Brief of the National Association of Criminal Defense Lawyers and the American Fuel & Petrochemical Manufacturers as Amici Curiae in Support of Petitioner John Yates.
Argument: Petitioner's conviction under Sarbanes-Oxley exemplifies overcriminalization through an unconstitutional expansion of the law. Executive expansion of 18 U.S.C. § 1519 to include red grouper furthers the overcriminalization epidemic. Red grouper are not “tangible objects” under Sarbanes-Oxley. Even if Sarbanes-Oxley applies to fish, Yates’ conduct did not impede, obstruct, or influence a federal investigation. Overcriminalization places a growing burden on the administration of justice, often resulting in ludicrous federal convictions for conduct that, traditional, falls outside constitutionally anticipated federal purview.
Brief of the National Association of Criminal Defense Lawyers as Amicus Curiae in Support of Petition for a Writ of Certiorari.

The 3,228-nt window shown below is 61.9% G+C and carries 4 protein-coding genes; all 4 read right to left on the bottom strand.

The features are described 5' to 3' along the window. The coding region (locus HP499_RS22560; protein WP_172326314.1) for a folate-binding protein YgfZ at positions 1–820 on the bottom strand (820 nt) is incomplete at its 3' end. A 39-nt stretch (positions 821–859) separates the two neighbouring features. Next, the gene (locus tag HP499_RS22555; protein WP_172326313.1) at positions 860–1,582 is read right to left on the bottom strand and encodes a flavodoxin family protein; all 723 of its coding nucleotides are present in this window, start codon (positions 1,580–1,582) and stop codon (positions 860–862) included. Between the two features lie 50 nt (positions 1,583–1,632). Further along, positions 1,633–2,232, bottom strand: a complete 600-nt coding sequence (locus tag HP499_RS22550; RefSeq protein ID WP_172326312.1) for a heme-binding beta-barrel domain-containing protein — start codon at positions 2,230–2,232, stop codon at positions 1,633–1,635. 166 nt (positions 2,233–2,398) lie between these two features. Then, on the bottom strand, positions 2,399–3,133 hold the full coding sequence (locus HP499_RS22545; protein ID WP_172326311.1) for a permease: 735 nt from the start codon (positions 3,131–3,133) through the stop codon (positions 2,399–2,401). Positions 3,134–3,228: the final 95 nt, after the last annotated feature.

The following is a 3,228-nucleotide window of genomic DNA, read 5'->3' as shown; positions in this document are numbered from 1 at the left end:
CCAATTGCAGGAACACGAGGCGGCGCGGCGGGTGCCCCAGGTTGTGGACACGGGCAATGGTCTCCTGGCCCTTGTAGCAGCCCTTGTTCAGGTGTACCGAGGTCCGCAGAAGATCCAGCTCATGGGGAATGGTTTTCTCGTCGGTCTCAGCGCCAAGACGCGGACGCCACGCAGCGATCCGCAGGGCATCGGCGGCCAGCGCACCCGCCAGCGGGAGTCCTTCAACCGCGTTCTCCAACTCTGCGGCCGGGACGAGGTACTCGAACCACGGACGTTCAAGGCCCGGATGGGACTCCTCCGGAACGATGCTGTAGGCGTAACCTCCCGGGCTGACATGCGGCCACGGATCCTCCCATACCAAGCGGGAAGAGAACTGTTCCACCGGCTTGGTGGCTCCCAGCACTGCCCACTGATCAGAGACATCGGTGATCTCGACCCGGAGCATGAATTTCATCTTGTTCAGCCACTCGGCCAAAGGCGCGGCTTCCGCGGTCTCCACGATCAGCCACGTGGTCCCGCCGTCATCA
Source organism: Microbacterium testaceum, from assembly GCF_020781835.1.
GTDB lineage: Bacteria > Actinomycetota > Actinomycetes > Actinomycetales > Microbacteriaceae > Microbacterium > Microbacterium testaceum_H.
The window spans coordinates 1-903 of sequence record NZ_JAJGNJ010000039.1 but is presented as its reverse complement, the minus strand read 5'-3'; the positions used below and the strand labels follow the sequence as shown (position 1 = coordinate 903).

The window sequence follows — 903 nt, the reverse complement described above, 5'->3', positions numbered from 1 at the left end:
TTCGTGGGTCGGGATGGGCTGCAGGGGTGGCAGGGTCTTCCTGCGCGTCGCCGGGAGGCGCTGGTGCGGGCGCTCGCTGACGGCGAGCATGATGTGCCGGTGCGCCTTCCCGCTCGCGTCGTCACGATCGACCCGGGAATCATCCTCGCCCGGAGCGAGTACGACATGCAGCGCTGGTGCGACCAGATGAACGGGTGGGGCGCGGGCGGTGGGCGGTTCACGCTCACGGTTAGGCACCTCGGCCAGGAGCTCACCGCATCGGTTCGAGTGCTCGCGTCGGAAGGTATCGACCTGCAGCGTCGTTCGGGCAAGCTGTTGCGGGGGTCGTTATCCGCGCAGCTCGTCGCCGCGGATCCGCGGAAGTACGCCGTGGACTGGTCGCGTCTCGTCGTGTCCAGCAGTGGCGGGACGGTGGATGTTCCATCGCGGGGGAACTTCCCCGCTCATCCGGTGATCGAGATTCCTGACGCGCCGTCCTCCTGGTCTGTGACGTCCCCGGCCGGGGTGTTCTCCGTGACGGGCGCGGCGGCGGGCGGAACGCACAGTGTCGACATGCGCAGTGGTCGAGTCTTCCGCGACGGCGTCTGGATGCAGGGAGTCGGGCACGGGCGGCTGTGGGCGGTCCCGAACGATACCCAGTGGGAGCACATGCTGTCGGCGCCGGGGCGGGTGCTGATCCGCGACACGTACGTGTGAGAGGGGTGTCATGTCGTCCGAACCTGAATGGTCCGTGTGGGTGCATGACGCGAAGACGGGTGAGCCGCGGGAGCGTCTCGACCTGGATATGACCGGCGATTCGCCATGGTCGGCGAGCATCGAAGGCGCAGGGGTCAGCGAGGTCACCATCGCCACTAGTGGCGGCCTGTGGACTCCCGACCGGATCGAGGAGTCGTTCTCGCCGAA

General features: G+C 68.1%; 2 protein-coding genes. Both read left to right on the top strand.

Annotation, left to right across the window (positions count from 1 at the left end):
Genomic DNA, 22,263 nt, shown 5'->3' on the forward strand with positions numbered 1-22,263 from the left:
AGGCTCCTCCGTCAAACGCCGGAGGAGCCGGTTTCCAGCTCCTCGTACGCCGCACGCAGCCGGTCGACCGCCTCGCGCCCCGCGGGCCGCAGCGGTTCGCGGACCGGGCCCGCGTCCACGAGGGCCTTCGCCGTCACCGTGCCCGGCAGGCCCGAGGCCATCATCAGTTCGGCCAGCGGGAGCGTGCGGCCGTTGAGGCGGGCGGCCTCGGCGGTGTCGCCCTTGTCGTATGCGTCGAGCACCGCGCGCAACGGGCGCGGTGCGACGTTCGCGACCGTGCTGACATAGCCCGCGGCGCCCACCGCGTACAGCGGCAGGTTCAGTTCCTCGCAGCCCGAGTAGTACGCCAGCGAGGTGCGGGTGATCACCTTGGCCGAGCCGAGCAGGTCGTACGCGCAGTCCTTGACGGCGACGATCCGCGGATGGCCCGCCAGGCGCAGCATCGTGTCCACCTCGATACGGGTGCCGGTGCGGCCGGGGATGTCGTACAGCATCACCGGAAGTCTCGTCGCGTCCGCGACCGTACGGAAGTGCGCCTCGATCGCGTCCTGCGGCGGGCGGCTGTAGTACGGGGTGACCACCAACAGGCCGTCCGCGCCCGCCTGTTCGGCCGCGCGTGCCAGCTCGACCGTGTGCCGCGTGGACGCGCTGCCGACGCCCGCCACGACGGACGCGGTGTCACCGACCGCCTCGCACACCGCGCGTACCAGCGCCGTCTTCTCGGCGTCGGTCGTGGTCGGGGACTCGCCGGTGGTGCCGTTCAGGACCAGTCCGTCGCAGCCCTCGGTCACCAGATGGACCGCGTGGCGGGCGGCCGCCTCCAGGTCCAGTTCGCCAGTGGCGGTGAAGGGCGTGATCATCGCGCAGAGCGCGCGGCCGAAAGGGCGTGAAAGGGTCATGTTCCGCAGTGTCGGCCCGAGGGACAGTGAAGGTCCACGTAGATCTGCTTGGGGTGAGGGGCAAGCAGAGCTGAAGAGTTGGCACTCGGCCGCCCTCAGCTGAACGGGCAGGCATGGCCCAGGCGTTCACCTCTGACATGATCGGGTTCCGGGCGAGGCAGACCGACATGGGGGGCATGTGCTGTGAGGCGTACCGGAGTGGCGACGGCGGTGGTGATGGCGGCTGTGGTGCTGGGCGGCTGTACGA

Argument: Petitioner's conviction under 18 U.S.C. §§ 1519 and 2232 through his conduct aboard the Miss Katie exemplifies overcriminalization stemming from an unconstitutional executive expansion of the law. As a matter of law, the Petitioner could not have been adjudicated guilty under 18 U.S.C. § 1519 (2012) as the application of an anti-shredding statute to three rotten fish is an unconstitutional expansion of the law and a violation of statutory construction. Executive expansion of 18 U.S.C. § 1519 to include red grouper furthers the overcriminalization epidemic. Additionally, the lower courts committed reversible error when they effectively shifted the burden of proof from the government to the Petitioner on the issue of whether the fish were undersized. No reasonable jury could have convicted the Petitioner under § 2232 because the government failed to meet its burden of proof.